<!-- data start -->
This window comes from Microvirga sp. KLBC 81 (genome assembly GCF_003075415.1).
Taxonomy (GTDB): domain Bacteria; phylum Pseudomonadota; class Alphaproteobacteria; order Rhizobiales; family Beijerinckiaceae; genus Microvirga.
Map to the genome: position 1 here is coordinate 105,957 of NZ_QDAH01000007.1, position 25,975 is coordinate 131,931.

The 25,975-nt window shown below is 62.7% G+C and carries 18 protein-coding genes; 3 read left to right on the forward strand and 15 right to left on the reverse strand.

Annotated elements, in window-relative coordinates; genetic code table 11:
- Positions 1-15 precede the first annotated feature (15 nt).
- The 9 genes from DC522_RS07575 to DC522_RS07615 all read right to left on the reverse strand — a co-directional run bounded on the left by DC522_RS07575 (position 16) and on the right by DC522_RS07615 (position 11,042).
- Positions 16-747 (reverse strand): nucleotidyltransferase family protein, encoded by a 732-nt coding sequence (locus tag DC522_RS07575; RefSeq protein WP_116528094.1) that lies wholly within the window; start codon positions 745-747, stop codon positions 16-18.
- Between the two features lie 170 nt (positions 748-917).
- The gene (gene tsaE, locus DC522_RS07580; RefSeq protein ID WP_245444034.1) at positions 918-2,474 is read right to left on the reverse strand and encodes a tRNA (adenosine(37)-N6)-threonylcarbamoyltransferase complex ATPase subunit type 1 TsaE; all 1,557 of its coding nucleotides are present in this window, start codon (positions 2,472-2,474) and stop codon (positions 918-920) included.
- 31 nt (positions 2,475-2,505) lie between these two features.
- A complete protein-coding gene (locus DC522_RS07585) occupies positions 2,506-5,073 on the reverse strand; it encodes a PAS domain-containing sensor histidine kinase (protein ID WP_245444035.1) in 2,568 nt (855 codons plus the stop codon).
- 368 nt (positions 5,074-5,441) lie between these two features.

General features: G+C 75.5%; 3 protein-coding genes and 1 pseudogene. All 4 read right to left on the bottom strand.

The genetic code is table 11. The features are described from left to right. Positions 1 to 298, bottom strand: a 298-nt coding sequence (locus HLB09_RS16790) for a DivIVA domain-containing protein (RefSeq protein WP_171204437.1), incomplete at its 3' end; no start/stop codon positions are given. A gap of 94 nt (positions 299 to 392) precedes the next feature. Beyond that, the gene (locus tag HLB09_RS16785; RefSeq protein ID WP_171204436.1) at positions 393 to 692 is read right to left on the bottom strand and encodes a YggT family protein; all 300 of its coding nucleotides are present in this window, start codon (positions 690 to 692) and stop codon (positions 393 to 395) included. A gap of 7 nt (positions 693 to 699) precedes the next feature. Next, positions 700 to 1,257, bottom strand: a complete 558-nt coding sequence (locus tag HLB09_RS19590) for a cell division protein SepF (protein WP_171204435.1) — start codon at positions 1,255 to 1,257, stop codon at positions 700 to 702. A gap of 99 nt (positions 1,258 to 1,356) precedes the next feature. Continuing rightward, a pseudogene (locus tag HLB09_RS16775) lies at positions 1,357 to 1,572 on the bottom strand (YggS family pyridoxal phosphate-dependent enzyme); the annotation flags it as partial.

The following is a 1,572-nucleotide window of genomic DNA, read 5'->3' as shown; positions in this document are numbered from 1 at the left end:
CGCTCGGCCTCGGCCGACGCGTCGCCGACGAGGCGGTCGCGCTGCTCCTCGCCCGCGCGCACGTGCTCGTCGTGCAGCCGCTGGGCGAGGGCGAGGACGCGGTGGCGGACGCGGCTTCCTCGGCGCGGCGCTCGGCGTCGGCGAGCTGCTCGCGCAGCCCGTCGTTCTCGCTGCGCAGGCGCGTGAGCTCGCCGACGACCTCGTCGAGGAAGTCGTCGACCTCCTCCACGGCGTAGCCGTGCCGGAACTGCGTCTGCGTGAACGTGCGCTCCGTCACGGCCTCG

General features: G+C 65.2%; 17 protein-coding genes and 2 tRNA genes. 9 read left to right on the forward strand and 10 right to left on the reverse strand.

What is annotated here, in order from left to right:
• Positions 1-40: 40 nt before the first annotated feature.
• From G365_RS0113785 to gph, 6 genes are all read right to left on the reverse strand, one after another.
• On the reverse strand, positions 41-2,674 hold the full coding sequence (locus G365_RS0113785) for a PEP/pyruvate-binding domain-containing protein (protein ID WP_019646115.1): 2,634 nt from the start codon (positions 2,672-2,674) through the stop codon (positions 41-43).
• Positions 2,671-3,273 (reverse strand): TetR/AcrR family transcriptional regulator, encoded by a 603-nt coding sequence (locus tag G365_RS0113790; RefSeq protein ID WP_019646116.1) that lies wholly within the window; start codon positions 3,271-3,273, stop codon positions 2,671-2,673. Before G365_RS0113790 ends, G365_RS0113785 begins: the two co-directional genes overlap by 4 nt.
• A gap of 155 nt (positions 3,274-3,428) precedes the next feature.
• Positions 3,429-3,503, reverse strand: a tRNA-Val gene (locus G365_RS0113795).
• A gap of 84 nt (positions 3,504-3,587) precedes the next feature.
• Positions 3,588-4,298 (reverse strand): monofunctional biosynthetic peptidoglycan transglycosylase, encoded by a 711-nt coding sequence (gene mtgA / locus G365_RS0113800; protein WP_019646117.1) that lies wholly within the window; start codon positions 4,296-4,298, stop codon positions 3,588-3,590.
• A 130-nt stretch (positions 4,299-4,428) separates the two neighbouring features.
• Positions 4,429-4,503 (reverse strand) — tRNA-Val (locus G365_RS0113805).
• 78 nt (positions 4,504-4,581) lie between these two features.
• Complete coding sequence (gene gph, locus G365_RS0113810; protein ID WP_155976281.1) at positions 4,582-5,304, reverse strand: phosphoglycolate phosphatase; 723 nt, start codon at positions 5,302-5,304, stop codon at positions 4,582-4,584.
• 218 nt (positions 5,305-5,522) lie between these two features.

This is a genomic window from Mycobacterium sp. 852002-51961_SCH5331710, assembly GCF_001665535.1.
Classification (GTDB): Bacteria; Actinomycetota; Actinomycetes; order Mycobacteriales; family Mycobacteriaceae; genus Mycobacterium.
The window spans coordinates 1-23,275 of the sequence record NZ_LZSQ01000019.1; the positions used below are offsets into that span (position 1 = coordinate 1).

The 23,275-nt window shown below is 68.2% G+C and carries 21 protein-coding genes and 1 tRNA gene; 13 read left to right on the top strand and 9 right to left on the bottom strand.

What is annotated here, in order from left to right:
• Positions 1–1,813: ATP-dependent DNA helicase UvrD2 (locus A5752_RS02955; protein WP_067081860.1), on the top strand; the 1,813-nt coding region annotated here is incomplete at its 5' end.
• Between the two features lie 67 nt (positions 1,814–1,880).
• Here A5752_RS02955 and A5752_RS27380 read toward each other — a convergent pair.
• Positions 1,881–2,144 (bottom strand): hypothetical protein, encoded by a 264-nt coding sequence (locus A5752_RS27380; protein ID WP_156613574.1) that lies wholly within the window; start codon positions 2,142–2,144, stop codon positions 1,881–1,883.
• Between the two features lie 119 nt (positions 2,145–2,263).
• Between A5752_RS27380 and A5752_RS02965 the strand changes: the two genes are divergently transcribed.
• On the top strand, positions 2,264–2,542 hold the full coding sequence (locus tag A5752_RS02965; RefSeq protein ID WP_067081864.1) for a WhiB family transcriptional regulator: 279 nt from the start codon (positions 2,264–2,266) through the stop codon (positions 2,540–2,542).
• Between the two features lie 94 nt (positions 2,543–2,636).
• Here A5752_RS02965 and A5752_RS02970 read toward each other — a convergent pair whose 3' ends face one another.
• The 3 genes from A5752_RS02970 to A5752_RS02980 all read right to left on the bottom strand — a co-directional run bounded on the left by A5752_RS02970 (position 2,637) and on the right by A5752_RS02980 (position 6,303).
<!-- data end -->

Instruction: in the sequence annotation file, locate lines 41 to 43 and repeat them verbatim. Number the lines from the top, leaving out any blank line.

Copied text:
• Positions 1,881–2,144 (bottom strand): hypothetical protein, encoded by a 264-nt coding sequence (locus A5752_RS27380; protein ID WP_156613574.1) that lies wholly within the window; start codon positions 2,142–2,144, stop codon positions 1,881–1,883.
• Between the two features lie 119 nt (positions 2,145–2,263).
• Between A5752_RS27380 and A5752_RS02965 the strand changes: the two genes are divergently transcribed.